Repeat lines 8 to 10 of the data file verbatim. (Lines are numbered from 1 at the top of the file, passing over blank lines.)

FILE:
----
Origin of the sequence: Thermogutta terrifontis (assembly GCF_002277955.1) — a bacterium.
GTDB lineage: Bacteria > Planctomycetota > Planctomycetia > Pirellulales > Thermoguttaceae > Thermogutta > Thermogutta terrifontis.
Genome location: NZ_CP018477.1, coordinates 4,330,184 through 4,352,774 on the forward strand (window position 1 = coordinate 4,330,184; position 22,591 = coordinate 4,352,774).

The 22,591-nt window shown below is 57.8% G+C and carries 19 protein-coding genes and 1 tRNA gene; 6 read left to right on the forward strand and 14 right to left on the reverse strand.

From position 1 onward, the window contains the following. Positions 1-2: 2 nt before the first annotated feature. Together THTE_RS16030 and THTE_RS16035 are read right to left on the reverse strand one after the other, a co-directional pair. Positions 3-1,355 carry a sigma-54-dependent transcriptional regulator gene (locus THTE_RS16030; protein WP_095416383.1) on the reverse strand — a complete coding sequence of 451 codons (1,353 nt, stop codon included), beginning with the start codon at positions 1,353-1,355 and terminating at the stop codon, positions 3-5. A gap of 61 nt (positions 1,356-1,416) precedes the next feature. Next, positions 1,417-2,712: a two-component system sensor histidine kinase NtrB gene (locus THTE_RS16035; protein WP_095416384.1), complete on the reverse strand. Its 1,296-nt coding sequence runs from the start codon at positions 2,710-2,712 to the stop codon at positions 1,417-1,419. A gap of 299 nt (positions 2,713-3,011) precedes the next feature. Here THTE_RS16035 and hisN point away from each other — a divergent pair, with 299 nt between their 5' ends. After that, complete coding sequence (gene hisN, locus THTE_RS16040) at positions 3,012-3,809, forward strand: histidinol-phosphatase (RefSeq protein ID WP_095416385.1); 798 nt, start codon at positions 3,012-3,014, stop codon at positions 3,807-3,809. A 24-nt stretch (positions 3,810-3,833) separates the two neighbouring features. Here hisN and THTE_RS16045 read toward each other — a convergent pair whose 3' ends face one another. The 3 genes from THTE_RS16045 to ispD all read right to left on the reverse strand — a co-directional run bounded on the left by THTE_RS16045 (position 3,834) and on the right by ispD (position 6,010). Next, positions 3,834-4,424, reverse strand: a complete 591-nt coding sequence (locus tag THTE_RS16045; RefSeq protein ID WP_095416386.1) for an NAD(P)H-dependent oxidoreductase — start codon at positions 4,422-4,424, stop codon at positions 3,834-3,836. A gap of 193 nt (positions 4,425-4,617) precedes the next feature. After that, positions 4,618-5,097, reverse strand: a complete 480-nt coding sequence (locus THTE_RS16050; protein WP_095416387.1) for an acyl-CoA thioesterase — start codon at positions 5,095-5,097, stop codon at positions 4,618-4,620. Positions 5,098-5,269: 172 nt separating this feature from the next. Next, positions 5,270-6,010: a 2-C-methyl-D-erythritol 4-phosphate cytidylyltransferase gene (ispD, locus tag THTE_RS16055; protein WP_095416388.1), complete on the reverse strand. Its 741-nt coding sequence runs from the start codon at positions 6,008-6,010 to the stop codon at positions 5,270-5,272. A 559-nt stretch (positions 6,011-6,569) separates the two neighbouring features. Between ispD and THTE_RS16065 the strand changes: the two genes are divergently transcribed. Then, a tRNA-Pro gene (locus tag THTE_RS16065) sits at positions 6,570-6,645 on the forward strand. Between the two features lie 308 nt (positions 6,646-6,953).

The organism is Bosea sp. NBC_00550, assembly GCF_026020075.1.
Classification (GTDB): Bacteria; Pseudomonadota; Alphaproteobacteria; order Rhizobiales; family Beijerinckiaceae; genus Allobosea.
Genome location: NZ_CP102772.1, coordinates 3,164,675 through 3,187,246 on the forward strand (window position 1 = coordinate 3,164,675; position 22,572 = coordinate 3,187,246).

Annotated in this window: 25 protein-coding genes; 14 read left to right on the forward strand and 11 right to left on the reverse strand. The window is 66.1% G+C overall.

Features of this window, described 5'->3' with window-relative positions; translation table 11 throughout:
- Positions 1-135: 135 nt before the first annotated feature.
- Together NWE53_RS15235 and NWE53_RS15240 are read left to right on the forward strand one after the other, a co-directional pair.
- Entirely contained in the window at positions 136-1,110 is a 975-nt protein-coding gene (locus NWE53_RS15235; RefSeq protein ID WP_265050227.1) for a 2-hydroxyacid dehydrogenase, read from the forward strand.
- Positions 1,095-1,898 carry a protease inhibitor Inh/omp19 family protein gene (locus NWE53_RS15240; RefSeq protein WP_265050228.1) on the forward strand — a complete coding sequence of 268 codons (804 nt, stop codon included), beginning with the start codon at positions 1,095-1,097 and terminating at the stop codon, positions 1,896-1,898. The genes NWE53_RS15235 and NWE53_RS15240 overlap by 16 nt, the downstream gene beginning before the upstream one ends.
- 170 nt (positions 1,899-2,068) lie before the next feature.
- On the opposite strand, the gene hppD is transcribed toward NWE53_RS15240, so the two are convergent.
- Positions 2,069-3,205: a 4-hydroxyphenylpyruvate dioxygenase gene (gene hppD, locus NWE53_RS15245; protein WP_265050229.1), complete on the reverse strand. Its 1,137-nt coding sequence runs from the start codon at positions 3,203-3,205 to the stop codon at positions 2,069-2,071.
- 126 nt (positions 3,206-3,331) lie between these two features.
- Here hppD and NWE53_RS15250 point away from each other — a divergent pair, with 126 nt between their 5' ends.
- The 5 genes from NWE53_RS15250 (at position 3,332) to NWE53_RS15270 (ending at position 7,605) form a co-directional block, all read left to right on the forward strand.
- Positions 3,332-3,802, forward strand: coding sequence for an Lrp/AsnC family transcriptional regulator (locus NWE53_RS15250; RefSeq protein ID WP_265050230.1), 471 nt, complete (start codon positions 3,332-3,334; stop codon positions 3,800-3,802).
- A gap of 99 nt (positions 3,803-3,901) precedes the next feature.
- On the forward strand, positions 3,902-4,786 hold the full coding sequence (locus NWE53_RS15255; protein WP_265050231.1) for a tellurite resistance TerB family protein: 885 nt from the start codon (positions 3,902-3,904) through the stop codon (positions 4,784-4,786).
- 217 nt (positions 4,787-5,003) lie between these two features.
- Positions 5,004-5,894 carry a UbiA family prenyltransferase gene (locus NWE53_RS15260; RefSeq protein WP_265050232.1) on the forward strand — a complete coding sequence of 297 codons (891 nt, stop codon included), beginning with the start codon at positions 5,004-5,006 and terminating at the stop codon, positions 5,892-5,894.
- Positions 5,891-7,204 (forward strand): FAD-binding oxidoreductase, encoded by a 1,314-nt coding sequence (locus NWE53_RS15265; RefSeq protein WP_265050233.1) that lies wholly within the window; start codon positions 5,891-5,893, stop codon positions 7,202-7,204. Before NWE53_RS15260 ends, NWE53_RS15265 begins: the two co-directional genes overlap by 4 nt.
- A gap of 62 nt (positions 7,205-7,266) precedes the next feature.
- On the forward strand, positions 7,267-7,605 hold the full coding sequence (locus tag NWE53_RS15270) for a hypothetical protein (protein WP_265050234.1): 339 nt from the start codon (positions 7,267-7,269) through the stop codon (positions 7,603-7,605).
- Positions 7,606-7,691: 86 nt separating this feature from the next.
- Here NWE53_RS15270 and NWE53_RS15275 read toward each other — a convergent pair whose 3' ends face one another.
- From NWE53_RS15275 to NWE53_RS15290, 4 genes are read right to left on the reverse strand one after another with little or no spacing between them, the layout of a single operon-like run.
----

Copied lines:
Genome location: NZ_CP102772.1, coordinates 3,164,675 through 3,187,246 on the forward strand (window position 1 = coordinate 3,164,675; position 22,572 = coordinate 3,187,246).

Annotated in this window: 25 protein-coding genes; 14 read left to right on the forward strand and 11 right to left on the reverse strand. The window is 66.1% G+C overall.

Features of this window, described 5'->3' with window-relative positions; translation table 11 throughout: